Keith Waite: Social and political cartoonist whose 50-year career took in newspapers including the ‘Daily Mirror’ and ‘The Times’

Keith Waite was one of the most successful social and political cartoonists of his day, with a career spanning nearly 50 years. He worked for the Daily Sketch, The Sun, Daily Mirror and Sunday Mirror. He also drew joke cartoons for Punch and other publications, was business cartoonist on The Times for 10 years and illustrated books.

Keith Waite was born in New Plymouth, on the North Island of New Zealand, in 1927, the eldest of three sons of Albert Waite, the owner of a small coal mine, and Norah Henderson. He won a local newspaper cartoon competition aged nine, and three years later went to Sacred Heart College, a Roman Catholic boarding school on the South Island. His mother wished him to become a teacher, so he then attended Auckland’s Teacher Training College, while also studying art in the evenings at the Elam School of Fine Arts. He began contributing cartoons to the Taranaki Daily News, Auckland Weekly News and New Zealand Herald in 1949 before moving to the Otago Daily Times (1949-51) in Dunedin as a staff cartoonist.

Having married his first wife, Dallas (they later had four children), he sailed for London, arriving in 1951 to work for the Kemsley Newspapers group. One of his first jobs was to go to Sandringham in Norfolk to draw pictures of King George VI’s hearse leaving for London. His first cartoon for the company was published in the Sunday Times in April 1952. He was then transferred to Scotland to work on Kemsley’s Glasgow Daily Record and Scottish Daily News while also contributing to Punch (1952-60), Men Only and other magazines. In 1954 he moved to London to become editorial/political cartoonist on the Daily Sketch (1954-64); by 1962 he was drawing three cartoons a day for the paper.

Then came a period at the pre-Murdoch Sun (1964–69), followed by the Daily Mirror (1969–85) and Sunday Mirror (1970–80). He married his second wife, Zelma, an illustrator and wood engraver, in 1977 (she died in 1978).

Having left the Daily Mirror in 1985 after it was bought by Robert Maxwell, he took a two-year break, exploring Britain’s waterways with his third wife, Renee, office manager of a tree nursery. They had married in 1983 on his last boat, Lutra II, a 35-foot ketch, at Tobermory on the Isle of Mull. In 1987 he became single-column pocket cartoonist on the City Diary of The Times until he retired in 1997.

An admirer Sir David Low and Carl Giles, Waite would draw rough ideas on tracing paper then transfer the image chosen by the editor on to Bristol board, finishing it in ink. He usually signed his Daily Mirror and Sunday Mirror drawings with a capital W. He said that “a cartoonist must be an entertainer... If people are not going to find your work at least mildly entertaining, they are not going to follow you.”

As well as two collections of his own work, Waite Up to Date: Cartoons from the Otago Daily Times (1951) and The Worlds of Waite: Cartoons from the Daily Mirror and Sunday Mirror (1981), he illustrated a number of books, including the children’s story The Adventures of Little Mookra (1977) by John Emlyn Edwards, Fiona Grafton’s Cooking Afloat on Sail and Power Boats (1979), Geoffrey Goodman’s Charter for Jobs ’87 (1987) and Sailing Past (1992) by his wife, Renee M Waite.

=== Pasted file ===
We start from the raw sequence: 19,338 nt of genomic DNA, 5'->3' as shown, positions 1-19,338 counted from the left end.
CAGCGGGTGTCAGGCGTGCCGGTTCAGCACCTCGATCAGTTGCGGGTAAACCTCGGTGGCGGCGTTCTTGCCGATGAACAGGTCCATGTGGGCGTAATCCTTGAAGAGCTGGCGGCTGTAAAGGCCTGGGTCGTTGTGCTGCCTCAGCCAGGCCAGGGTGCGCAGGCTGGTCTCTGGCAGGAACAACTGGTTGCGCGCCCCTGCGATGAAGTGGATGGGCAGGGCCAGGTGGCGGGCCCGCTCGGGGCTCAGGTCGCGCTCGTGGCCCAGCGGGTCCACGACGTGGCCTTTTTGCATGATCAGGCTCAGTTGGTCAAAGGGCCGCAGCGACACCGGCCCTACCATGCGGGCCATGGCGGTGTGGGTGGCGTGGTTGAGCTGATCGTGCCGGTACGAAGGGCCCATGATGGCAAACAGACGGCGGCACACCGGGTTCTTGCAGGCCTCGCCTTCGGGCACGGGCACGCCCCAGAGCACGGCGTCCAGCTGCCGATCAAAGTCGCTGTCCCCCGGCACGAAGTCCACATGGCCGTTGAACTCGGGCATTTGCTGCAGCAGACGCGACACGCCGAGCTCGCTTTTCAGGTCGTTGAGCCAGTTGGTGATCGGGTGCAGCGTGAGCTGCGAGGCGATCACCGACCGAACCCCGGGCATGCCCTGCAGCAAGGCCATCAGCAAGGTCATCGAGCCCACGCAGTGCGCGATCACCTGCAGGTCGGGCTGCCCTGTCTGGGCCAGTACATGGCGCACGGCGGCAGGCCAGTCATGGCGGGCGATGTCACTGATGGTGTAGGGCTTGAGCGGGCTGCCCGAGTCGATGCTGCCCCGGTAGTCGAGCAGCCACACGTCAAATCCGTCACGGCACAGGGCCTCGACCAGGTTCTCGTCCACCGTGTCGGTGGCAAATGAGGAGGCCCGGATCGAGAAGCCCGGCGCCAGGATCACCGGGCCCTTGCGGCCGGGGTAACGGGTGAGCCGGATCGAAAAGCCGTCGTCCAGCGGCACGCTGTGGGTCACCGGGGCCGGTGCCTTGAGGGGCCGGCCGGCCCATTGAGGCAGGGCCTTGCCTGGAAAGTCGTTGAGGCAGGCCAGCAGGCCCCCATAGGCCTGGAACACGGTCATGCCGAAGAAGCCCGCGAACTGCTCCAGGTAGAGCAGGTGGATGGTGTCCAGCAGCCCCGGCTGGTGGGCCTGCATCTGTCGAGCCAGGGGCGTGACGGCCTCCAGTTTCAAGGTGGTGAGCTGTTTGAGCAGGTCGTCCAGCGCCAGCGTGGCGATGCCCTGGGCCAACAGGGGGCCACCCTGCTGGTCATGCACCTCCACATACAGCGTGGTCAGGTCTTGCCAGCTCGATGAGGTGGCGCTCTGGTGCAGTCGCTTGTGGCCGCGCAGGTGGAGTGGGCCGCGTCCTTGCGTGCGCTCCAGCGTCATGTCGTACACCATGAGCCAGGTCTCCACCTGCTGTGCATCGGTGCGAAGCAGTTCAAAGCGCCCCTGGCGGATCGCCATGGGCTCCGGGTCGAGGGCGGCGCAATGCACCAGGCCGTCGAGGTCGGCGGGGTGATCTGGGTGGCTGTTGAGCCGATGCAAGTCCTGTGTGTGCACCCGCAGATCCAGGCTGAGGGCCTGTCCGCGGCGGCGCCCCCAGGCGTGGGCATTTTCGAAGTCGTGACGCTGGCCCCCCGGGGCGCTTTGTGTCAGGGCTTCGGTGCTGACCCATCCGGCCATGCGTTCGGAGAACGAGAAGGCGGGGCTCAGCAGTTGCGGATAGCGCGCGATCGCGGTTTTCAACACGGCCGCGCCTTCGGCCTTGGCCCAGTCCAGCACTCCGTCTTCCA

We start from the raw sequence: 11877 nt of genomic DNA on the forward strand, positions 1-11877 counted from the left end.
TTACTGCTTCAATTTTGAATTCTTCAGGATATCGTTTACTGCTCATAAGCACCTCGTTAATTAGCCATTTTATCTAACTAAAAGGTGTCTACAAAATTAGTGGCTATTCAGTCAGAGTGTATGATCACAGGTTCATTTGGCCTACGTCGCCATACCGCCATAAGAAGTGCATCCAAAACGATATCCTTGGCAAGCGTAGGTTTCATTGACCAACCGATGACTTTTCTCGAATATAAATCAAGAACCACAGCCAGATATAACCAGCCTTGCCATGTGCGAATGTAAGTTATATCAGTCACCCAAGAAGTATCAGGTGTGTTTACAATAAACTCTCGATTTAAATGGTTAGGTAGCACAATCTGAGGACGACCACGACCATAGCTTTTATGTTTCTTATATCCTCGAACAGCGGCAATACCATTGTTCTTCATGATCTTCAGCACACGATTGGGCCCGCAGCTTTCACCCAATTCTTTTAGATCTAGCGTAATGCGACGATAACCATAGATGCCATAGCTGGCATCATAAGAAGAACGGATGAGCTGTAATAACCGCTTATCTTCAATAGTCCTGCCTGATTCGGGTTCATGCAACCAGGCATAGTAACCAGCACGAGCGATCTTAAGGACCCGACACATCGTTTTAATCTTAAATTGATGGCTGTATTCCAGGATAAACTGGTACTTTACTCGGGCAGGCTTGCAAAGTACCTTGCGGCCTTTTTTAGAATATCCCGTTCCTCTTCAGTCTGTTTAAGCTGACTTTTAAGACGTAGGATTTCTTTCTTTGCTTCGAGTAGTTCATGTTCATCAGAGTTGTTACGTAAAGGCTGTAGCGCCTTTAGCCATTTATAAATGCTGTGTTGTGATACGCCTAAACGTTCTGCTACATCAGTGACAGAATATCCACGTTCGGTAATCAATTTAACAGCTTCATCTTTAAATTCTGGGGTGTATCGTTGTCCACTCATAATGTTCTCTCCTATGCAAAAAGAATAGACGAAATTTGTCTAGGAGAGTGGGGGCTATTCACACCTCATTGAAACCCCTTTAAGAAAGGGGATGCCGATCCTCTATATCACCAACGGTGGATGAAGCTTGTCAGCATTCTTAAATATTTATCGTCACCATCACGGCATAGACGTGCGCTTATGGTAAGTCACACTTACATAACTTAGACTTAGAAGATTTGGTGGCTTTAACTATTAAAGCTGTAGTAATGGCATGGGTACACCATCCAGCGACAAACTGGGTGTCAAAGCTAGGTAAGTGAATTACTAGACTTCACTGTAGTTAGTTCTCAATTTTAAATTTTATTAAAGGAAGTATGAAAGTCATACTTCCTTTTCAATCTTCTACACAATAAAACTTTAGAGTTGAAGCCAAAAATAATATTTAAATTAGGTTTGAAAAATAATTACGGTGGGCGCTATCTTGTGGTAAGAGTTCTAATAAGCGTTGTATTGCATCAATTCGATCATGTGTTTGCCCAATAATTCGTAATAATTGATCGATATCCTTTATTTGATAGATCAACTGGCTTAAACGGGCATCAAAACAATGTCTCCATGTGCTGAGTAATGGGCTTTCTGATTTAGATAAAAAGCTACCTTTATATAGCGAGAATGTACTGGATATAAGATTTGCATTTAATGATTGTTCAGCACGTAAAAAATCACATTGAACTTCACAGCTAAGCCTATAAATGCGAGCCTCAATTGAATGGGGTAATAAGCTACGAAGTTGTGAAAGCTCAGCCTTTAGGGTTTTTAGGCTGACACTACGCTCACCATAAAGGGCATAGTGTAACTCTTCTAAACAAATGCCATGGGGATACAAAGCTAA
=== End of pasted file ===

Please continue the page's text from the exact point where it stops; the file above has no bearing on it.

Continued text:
Some of his drawings were included in the major exhibition Drawn and Quartered: The World of the British Newspaper Cartoon, 1720-1970, at the National Portrait Gallery in London in 1970, opened by Princess Margaret. He also contributed to an exhibition of royal cartoons, Not By Appointment, opened by Prince Charles at the London Press Club in 1977. Examples of his work are held at the British Cartoon Archive at Kent University, the Imperial War Museum, the New Zealand Cartoon Archive Trust, the Alexander Turnbull Library (Wellington, New Zealand) and elsewhere.

Waite’s drawings were published widely, not only in New Zealand and the UK, but also in Japan, Israel and the Soviet Union, and he won a number of international awards. He was voted Cartoonist of the Year by the Cartoonists’ Club of Great Britain in 1963 and was one of the founder members of the British Cartoonists’ Association in 1966, and its first treasurer.

Well-liked and respected by his colleagues in Fleet Street, he spoke with a soft New Zealand accent and in later life wore spectacles when working. A talented amateur painter in various media, he also produced hand-printed woodcuts. As well as being fond of cars and motor-racing, he was a keen sailor, and various depictions of his Santander class yawl, Rumtub, occasionally appeared in the drawings of his friend and fellow cartoonist Carl Giles (who also lived near Ipswich). Indeed, he was so fond of the water that he left instructions that his ashes should be scattered on the River Orwell near his home at Pin Mill in Suffolk – but only if it was an ebb tide, “because I do not want to spend eternity in Ipswich”.

Keith Waite, cartoonist: born New Plymouth, New Zealand 19 March 1927; married firstly Dallas O’Donnell (two sons, one daughter, and one son deceased), 1977 Zelma Mackenzie, 1983 Renee Parrott (two stepdaughters); died Ipswich 10 April 2014.

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